“In that sense, they behave like either one or both, but I don’t think they were significantly distinct or odd.”
We’ll have to look at other situations to discover if this combo is unique…
But we don’t know much about it so far. We’ve only diagnosed a couple of them here at Temple,
and nothing stands out as particularly scary or unique.”
How flurona handled?
According to medical professionals, people who have both viruses will treat the same way they would if they just had one.
There aren’t many COVID-19 therapies available, especially for mild cases. Steroids give for patients with moderate to severe disease; Remdesivir, an injectable medicine, available for patients admitted to the hospital; and monoclonal antibodies offer to patients who are at high risk of significant sickness early in their illnesses. Monoclonal antibodies do not work as well against the omicron version. Hospitals anticipate receiving the recently approved Pfizer and Merck antiviral medications over the next few weeks.
There are also just a few influenza treatments accessible on prescription, including oseltamivir,
also known as Tamiflu, and baloxavir, popularly known as Xofluza.
What can I do to avoid ‘flurona’?
According to health professionals, the recommended approach is to obtain your COVID-19 vaccine and booster, as well as a flu shot. They also recommend avoiding large crowds and wearing masks indoors.
Multiple immunizations can obtain at the same time. If you elect to get them separately, give yourself a couple of weeks in between
because the other shot may not produce the necessary immunological response if you get it too soon.
“I’m just an old-fashioned man — just kind of suck it up, side effects aren’t all that severe, and the coronavirus vaccine side effects are probably worse than the flu vaccination, so adding the flu vaccine is probably not that big a deal,” Fekete said.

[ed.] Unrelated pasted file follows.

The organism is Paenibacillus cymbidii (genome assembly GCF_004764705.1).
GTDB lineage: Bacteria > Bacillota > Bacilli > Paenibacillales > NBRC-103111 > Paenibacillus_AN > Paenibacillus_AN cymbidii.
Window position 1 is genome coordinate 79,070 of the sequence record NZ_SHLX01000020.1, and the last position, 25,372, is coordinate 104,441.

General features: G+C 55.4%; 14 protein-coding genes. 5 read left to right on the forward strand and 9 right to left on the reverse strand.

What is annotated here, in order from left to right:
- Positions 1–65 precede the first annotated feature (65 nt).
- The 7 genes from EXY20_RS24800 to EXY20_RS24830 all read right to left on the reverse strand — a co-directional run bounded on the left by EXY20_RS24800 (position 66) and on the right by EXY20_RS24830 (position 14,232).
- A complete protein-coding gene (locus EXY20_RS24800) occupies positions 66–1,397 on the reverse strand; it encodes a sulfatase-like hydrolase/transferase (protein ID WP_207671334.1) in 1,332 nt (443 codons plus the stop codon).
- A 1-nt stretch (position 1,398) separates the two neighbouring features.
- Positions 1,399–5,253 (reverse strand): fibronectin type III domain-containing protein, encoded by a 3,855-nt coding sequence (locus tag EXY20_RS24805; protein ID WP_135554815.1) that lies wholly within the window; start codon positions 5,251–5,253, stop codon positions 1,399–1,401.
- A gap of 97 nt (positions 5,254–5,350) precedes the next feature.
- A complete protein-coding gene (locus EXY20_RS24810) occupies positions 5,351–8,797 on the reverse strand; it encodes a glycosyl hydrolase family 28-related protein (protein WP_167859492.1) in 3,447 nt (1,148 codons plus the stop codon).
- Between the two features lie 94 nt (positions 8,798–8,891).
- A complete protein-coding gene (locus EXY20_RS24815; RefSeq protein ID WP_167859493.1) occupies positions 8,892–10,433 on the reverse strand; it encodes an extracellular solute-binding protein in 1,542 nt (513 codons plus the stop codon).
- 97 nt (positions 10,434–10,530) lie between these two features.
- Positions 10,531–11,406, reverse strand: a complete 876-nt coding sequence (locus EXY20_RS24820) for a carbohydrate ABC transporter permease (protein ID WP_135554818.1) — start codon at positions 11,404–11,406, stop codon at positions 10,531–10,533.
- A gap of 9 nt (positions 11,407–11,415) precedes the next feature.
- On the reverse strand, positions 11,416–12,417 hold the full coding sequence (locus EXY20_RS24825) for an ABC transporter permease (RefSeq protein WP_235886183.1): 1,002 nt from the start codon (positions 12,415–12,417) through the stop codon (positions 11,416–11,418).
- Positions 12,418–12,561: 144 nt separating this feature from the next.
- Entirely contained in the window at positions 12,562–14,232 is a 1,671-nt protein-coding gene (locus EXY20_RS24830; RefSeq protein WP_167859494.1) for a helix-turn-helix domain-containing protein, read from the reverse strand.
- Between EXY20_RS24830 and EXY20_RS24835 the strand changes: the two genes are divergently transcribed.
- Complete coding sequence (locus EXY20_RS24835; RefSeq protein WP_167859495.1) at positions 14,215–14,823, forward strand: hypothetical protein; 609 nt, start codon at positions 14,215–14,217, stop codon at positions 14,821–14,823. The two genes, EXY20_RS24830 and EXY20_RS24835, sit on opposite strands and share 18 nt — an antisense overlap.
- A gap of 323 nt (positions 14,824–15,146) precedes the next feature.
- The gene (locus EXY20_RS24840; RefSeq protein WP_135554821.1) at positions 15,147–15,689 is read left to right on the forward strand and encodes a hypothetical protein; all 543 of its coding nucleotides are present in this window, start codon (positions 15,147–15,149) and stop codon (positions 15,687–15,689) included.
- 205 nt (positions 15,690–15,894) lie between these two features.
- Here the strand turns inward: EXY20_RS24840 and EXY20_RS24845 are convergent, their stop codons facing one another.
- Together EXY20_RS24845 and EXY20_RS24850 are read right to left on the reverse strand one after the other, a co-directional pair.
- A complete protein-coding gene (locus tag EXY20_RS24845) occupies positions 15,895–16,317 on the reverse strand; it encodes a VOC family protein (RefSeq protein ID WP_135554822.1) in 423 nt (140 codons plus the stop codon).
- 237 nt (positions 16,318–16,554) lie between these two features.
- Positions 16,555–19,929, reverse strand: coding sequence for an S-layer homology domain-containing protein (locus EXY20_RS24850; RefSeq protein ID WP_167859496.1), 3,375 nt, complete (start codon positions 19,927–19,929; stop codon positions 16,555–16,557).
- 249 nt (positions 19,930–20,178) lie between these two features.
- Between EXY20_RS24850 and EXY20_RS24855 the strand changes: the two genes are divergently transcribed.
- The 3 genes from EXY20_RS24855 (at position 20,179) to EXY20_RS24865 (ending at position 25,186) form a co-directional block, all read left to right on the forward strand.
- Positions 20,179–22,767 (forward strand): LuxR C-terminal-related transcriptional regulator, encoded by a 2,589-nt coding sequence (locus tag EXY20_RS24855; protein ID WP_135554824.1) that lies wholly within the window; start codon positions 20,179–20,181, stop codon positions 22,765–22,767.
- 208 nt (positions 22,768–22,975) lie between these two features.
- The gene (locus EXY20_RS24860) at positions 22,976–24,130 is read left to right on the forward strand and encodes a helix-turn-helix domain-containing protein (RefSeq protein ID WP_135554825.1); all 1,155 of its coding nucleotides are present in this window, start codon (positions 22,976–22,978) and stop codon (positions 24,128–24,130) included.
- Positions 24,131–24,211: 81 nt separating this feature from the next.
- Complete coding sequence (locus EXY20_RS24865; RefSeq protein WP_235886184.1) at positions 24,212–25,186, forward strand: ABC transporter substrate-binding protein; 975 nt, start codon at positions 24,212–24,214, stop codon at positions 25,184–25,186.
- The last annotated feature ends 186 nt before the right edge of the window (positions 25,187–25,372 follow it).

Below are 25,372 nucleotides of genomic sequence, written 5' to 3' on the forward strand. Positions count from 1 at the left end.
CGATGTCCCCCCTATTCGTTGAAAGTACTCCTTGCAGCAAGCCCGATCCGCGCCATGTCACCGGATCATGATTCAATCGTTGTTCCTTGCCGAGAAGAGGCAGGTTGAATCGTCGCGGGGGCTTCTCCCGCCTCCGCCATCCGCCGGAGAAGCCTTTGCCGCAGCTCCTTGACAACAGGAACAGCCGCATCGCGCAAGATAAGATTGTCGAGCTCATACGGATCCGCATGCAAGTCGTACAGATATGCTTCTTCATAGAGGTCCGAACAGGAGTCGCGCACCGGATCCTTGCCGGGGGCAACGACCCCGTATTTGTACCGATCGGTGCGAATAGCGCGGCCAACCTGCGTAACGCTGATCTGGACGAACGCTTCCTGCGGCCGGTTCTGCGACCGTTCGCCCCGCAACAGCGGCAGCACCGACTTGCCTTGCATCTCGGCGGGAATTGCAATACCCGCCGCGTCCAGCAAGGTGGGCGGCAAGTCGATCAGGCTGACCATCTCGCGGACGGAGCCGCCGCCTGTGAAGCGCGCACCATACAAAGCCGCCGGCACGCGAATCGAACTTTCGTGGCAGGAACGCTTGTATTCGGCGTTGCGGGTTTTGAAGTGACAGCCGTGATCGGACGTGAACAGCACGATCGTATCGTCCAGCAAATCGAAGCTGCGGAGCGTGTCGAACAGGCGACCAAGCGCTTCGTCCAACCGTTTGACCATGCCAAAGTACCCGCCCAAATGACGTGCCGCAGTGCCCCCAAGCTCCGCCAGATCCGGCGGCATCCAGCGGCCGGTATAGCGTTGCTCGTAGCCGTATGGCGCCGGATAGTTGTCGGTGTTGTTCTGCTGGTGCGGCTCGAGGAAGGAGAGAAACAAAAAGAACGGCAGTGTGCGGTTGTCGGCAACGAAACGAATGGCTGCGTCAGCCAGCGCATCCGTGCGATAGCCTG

“Most clinics will do that,” he explained, “they’ll put one on one arm, one on the other, and send you home, and you’ll terrible for a day or two, and then you’ll be OK.” But I would say, let’s get them into you now rather than constantly making excuses not to do them, because you know how people, including myself, are, ‘I’ll do it later.’ I’ll finish it later. I’ll call you in a week.’ And then you forget, or you can’t get an appointment right away, and you don’t do it.”
Other vaccines can give at the same time as your COVID-19 vaccine or booster, according to the Centers for Disease Control and Prevention. According to O’Donnell, it boils down to a personal choice between getting them over with and avoiding adverse effects.
“There is no reduction in their effectiveness if you give them both at the same time, and your doctors know how to provide those vaccines,” she said.
“Side effects have varied greatly from person to person.” Some patients claim that after their booster shot, they had the same number of side effects that they did after their first or second shot. Others have reported that the booster shot did not cause as many side effects as the second dose of their mRNA vaccine. So it’s a truly unique experience that’s difficult to forecast.”